Genome British Columbia

Genome British Columbia

December 06, 2011 12:43 ET

Genome BC: Canadian Scientist Leading Revolutionary Approach to Tackling Forest Pests

OTTAWA, ONTARIO--(Marketwire - Dec. 6, 2011) - The sight of trees affected by disease -- blighted leaves, spotted needles, bare branches, cankered stems -- is heartbreaking, and often means whatever pest is attacking the trees has won the fight. These small battles are part of a much larger war being fought in Canada's forests, a war that is costing more than $2 billion annually. With our global economy, new diseases are being introduced to our forests by pests gaining entry through the worldwide movement of goods and people.

In an effort to halt these diseases, Genome British Columbia and Genome Canada are providing $4,250,116 for a new and innovative research project entitled "Genomics-Based Forest Health Diagnostics and Monitoring" which is being led by Dr. Richard Hamelin, a professor at UBC and senior research scientist at Natural Resources Canada.

Currently, the diagnosis of transmittable diseases on trees is performed mainly by visual inspection. However, this traditional approach cannot identify the many microscopic pathogens that can be transmitted without obvious symptoms. Dr. Hamelin and his team aim to change this, and are using genomics to develop a DNA-based diagnostic test to detect and monitor pathogens. Dr. Hamelin is an expert in this area and this project is a culmination of decades of experience. More importantly, this research is being done at the request of partners in both government and the forestry industry to develop an improved method to diagnose forest pests.

"Prevention is a large part of managing forest pests. In fact, once we see the damage caused by a pest, it's often already too late," says Dr. Hamelin. "With earlier and faster pest detection methods, we can act much more quickly to eradicate infections, determine where the pests originated and where they are going."

The project will generate a number of important benefits, including averting potentially detrimental pathogens spreading through our forests, assisting the forest and nursery industries with plant and product certification, and ensuring that Canadian products and materials are sought after in international markets. The solutions provided by the project are expected to produce annual economic benefits in the tens of millions of dollars.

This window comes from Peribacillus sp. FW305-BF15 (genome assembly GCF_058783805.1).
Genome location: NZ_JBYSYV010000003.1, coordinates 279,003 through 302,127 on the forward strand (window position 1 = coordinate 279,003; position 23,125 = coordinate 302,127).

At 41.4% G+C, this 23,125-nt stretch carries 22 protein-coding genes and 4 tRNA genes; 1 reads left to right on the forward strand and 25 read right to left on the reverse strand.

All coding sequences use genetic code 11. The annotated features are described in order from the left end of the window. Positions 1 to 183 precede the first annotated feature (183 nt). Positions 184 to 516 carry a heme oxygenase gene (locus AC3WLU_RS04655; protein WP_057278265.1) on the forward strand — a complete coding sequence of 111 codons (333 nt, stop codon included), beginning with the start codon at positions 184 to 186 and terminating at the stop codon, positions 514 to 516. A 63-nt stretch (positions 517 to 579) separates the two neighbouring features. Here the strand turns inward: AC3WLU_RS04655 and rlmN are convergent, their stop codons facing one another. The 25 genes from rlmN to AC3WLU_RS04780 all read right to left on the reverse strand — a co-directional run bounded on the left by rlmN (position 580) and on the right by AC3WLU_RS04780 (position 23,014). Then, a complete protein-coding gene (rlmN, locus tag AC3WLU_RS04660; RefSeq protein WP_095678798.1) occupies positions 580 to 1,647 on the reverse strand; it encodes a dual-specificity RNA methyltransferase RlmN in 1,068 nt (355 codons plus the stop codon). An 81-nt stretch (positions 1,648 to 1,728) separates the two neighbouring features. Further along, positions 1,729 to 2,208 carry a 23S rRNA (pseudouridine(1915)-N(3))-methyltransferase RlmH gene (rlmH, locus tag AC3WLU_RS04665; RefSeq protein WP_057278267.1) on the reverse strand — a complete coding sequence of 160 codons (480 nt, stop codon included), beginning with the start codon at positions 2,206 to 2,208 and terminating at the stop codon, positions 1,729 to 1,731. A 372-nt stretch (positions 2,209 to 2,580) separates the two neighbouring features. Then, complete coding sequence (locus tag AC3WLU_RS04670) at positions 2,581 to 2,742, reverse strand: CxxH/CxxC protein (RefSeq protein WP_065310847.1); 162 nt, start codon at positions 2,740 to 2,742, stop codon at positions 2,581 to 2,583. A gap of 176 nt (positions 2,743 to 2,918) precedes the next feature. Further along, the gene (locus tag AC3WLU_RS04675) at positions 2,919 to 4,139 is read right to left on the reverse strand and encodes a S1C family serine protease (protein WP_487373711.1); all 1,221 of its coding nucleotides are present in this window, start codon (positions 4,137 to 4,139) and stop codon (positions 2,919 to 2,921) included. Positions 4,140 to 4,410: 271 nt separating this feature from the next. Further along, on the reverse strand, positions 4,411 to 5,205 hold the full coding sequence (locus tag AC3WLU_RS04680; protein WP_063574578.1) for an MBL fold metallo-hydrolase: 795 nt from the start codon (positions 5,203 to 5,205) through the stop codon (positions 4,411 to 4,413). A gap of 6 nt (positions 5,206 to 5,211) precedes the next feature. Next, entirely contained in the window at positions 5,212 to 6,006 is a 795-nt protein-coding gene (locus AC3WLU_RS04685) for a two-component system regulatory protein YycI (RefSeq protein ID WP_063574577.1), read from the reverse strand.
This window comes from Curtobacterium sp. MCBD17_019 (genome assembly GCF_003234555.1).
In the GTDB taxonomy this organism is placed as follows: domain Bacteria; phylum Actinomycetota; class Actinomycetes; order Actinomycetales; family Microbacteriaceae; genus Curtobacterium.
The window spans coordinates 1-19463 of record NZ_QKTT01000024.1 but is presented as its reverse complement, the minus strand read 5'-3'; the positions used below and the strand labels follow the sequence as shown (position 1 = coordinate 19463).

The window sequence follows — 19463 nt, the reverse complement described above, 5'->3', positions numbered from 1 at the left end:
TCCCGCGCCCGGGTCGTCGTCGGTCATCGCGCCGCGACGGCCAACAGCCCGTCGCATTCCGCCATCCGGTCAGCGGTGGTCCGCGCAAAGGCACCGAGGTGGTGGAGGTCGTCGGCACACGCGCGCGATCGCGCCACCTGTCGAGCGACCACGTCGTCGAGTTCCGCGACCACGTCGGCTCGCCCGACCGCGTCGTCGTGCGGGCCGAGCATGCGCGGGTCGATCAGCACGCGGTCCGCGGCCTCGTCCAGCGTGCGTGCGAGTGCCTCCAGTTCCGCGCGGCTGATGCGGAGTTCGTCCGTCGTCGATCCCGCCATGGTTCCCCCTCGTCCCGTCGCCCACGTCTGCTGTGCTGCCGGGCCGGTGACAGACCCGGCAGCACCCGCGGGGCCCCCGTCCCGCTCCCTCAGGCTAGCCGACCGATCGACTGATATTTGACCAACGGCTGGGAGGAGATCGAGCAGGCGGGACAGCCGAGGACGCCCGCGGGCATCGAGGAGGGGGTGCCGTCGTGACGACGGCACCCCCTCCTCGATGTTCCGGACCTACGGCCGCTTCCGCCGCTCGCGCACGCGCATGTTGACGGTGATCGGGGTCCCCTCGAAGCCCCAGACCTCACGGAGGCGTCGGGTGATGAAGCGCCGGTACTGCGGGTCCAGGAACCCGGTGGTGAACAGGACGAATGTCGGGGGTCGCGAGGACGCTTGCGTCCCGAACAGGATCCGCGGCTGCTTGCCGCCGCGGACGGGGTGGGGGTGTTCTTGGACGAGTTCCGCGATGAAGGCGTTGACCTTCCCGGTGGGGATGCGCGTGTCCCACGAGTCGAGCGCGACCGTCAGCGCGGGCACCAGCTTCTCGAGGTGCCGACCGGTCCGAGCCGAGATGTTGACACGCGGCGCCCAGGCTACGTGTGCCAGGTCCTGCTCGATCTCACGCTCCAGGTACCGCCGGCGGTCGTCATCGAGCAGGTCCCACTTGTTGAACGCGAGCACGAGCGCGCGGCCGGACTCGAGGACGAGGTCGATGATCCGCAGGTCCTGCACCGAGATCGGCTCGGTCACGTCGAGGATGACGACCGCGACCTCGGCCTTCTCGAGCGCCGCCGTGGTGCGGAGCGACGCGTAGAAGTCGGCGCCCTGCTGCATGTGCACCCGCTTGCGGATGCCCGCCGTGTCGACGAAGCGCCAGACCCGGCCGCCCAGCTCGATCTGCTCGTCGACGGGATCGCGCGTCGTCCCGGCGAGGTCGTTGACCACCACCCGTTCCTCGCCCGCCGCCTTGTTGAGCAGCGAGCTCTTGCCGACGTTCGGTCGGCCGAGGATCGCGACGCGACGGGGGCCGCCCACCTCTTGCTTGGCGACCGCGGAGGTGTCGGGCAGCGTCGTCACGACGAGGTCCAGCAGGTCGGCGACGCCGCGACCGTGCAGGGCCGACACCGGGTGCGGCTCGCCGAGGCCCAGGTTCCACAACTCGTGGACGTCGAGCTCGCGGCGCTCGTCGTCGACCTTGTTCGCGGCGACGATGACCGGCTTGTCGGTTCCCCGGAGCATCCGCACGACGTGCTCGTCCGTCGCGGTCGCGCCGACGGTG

"Forests have always been fundamental to our environment, economy and culture, and it is our duty to safeguard them for future generations," says the Honourable Joe Oliver, Minister of Natural Resources. "Investments in research projects like this one clearly demonstrate our collective commitment to the well-being of this vital natural resource."

"Canadian researchers are introducing 21st century solutions to protect and preserve forests that are fundamental to Canada's economic and social fabric," says Dr. Pierre Meulien, President of Genome Canada. "This is the kind of science that powers innovation, that powers Canada."

Dr. Jeremy Hall at Simon Fraser University is leading the social science research component of the project. His team is examining current public policies and societal issues around the use of genomics in the management of our forests and will recommend commercialization opportunities for outcomes of the research.

"This project will make significant inroads in diagnosing and hopefully reducing the effects of forest pests in Canada, and ultimately globally," says Dr. Alan Winter, President and CEO of Genome BC. "We are proud to be supporting the largest forest pathogen sequencing effort in the world."

Genome BC is funding the "Genomics-Based Forest Health Diagnostics and Monitoring" project as part of Genome Canada's 2010 Large-Scale Applied Research Project Competition. Appropriately, the project is being announced today at the 54th annual Forest Pest Management Forum in Ottawa. Natural Resources Canada, Canadian Food Inspection Agency (CFIA), FP Innovations and Boreal Genomics also fund the project.

About Genome British Columbia:

Genome British Columbia is a catalyst for the life sciences cluster on Canada's West Coast, and manages a cumulative portfolio of over $550M in research projects and technology platforms. Working with governments, academia and industry across sectors such as forestry, fisheries, agriculture, environment, bioenergy, mining and human health, the goal of the organization is to generate social and economic benefits for British Columbia and Canada.

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